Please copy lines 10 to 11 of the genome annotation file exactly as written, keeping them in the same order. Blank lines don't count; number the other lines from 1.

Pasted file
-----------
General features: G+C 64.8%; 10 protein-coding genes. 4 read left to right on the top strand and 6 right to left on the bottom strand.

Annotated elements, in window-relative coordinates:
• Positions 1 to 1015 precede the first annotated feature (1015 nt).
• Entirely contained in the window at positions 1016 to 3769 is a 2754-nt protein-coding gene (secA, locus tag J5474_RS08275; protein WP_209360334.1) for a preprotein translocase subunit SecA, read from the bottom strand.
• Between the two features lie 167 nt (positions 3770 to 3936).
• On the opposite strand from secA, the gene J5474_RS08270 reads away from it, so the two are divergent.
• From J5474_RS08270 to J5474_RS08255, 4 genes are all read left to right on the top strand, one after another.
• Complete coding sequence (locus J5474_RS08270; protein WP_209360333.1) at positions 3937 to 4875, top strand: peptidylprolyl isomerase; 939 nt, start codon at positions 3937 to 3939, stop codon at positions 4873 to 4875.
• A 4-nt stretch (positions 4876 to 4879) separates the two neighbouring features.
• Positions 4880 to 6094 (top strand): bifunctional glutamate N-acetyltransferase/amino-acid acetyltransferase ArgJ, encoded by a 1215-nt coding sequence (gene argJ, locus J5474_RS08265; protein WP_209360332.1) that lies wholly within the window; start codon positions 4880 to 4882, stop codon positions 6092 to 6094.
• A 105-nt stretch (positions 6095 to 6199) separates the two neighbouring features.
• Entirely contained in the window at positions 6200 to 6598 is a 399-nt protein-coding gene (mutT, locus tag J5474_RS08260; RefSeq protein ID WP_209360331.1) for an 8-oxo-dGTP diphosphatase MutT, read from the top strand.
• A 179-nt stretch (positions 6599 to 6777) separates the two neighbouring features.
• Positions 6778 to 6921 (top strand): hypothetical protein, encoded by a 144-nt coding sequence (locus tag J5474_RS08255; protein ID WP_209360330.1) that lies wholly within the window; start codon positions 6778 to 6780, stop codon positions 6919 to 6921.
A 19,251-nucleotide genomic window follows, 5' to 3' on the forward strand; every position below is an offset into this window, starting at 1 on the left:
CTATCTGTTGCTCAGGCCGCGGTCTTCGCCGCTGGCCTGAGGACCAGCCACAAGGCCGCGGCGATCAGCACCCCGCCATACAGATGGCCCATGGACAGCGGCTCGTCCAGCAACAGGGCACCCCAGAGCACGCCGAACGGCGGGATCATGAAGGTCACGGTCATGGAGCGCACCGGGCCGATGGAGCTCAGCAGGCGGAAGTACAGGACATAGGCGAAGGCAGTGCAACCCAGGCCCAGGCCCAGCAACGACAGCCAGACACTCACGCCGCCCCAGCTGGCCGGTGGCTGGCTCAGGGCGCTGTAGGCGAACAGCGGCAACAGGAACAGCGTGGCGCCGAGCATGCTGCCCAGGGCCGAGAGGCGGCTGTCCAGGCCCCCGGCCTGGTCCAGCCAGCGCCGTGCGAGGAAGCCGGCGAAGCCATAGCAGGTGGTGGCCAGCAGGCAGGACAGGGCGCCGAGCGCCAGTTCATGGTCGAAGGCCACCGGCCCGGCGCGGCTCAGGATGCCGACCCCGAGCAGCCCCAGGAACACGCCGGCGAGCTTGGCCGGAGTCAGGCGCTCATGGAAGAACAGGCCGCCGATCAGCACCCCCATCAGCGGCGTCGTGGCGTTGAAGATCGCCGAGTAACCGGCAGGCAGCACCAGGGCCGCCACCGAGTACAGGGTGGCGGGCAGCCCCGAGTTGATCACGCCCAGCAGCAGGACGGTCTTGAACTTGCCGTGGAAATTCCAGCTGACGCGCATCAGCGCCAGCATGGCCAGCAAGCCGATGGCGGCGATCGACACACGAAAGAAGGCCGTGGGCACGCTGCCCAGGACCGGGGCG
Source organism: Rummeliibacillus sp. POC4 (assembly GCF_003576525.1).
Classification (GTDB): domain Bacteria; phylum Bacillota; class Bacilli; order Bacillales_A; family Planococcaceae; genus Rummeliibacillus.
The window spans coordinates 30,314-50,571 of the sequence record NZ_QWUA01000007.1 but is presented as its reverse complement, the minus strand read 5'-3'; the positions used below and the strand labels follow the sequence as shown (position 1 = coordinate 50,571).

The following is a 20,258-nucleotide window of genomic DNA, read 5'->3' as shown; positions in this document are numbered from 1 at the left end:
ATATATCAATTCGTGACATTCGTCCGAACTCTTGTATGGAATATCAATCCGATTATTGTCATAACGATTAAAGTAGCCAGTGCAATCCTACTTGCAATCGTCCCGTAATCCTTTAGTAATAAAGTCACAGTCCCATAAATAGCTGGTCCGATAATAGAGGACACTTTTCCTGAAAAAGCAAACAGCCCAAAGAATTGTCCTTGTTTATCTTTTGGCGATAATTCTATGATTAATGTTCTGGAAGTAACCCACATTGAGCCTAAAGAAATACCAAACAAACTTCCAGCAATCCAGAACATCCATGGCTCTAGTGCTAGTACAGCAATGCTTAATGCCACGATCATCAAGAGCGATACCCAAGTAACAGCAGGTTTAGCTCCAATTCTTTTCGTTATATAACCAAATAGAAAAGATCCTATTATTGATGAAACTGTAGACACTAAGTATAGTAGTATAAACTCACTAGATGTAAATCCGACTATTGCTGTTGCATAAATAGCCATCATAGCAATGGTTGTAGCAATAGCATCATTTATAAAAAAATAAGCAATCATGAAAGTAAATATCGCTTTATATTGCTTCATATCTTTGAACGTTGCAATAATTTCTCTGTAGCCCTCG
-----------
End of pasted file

• Positions 4880 to 6094 (top strand): bifunctional glutamate N-acetyltransferase/amino-acid acetyltransferase ArgJ, encoded by a 1215-nt coding sequence (gene argJ, locus J5474_RS08265; protein WP_209360332.1) that lies wholly within the window; start codon positions 4880 to 4882, stop codon positions 6092 to 6094.
• A 105-nt stretch (positions 6095 to 6199) separates the two neighbouring features.